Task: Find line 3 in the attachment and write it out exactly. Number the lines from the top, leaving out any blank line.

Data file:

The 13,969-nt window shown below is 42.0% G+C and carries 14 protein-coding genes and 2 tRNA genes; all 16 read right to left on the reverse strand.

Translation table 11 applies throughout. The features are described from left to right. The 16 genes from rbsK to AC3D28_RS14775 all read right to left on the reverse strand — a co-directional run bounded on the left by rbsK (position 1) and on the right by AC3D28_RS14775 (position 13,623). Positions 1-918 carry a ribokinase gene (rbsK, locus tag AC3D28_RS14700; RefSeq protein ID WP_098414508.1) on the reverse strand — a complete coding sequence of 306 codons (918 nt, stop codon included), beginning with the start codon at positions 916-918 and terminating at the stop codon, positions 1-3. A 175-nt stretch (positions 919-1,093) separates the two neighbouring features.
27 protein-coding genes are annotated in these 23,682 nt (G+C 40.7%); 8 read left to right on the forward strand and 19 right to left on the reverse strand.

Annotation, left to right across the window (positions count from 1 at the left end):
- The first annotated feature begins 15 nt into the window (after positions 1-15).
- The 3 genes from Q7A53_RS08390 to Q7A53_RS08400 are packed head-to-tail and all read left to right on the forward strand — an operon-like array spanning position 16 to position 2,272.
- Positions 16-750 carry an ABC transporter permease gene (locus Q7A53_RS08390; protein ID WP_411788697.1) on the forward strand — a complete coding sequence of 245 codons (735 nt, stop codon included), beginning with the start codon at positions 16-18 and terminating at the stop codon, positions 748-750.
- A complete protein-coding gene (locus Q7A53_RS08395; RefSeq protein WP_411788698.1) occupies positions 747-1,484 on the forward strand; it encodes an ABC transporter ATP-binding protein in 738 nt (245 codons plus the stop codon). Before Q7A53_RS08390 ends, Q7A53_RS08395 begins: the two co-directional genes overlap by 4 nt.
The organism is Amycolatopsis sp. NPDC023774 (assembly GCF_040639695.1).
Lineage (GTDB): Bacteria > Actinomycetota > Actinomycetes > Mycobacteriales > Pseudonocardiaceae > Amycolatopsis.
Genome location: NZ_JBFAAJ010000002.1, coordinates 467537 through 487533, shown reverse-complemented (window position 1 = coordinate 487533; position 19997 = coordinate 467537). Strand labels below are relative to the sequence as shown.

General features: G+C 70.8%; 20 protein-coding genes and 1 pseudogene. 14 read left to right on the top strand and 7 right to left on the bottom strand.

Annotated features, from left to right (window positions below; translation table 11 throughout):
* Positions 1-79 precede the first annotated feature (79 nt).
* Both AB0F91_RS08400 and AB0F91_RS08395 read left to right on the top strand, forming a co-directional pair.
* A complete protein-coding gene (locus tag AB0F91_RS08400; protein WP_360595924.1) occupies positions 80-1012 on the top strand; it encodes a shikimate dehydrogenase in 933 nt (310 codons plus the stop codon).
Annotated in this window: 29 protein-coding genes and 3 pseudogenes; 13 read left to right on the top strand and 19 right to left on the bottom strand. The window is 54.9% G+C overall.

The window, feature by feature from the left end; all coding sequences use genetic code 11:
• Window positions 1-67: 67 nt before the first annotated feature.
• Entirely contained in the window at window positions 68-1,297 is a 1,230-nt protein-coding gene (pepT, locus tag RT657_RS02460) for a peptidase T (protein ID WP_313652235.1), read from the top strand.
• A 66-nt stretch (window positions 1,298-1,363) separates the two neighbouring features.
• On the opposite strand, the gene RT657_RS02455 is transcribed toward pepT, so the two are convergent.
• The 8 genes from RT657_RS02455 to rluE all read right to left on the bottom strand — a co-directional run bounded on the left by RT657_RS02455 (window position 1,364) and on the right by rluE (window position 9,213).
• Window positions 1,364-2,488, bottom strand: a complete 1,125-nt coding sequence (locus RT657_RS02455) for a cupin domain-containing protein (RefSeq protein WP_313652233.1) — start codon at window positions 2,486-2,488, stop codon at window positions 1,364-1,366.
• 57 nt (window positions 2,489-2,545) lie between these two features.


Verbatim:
27 protein-coding genes are annotated in these 23,682 nt (G+C 40.7%); 8 read left to right on the forward strand and 19 right to left on the reverse strand.